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Brain Res. 2007 Jan 26;1130(1):31-7. Epub 2006 Dec 13.

Phosphorylation-dependent degradation of transgenic CREB protein initiated by heterodimerization.

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Department of Molecular Medicine and Pathology, The University of Auckland, 85 Park Road, Grafton, Auckland, New Zealand.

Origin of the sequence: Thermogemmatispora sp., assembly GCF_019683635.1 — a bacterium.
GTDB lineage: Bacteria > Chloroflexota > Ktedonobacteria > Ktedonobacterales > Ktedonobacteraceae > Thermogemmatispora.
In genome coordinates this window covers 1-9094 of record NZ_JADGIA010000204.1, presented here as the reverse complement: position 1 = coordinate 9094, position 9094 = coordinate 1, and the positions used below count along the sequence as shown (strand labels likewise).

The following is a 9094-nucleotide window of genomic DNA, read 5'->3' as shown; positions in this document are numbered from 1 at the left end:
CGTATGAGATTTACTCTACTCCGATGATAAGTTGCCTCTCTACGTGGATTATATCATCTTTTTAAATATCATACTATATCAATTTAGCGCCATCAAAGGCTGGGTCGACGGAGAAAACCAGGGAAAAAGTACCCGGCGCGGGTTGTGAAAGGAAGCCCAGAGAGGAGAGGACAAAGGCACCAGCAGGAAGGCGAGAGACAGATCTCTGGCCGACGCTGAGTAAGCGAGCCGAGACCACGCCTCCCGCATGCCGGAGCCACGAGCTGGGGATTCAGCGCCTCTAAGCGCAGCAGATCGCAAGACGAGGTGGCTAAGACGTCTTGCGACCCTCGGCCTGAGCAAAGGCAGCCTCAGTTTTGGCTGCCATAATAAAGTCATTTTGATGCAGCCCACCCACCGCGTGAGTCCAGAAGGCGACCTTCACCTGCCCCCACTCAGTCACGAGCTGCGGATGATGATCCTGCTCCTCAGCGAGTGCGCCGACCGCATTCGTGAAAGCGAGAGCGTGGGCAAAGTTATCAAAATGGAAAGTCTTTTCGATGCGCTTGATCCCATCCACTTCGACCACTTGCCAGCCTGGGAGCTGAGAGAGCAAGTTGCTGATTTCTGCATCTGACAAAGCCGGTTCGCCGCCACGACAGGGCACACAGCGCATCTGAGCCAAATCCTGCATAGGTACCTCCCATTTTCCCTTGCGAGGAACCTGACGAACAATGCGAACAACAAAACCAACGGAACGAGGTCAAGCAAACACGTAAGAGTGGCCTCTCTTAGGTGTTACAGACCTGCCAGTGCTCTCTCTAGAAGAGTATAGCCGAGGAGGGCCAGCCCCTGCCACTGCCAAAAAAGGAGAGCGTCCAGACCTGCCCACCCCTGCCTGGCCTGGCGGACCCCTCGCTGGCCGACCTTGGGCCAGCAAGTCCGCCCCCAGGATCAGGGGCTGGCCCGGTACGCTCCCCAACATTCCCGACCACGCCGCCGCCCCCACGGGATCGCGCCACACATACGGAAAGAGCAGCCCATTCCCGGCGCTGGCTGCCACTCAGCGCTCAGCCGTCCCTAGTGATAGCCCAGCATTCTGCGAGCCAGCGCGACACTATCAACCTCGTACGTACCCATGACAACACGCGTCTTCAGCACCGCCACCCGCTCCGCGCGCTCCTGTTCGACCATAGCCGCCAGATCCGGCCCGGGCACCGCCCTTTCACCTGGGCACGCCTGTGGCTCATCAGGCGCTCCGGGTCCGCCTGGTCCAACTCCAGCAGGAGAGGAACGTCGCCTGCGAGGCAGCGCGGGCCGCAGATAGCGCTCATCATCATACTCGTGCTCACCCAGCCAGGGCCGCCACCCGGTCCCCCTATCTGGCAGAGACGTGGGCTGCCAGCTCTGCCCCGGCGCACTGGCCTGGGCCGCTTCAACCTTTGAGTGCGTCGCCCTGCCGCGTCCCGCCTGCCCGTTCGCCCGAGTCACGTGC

The transcription factor CREB (cyclic AMP response element binding protein) is implicated in diverse brain functions and represents a prospective target in gene therapy for human disorders. However, the transgenic expression and stability of exogenously expressed CREB within the cell remains poorly characterized. Here we found that transient expression of a CREB dominant interfering mutant A-CREB or the inducible cAMP early repressor, ICER, led to the dramatic decrease of exogenously co-expressed CREB in 293 human embryonic kidney cells. Elevation of protein kinase A activity within the cells restored CREB protein levels. A-CREB did not effect the transient expression of a truncated CREB lacking the leucine zipper domain demonstrating a specific effect of heterodimerization on CREB protein stability. Somatic gene transfer into the rat brain using a recombinant adeno-associated virus vector provided robust expression of both transgenic CREB and ICER mRNAs under the control of a constitutive neuron specific enolase (NSE) promoter. In contrast to ICER, the expression of the transgenic CREB mRNA did not result in elevation of CREB protein levels within dentate granule cells of the hippocampus, suggesting its prompt degradation under basal conditions. However, following tetanization of the perforant pathway, which is known to induce CREB phosphorylation, there was a significant increase in the amount of transgenic CREB protein within dentate granule cells. Hence, heterodimerization of unphosphorylated CREB with either A-CREB or ICER triggers CREB protein degradation, whereas phosphorylation prevents CREB from such degradation both in vitro and in vivo.

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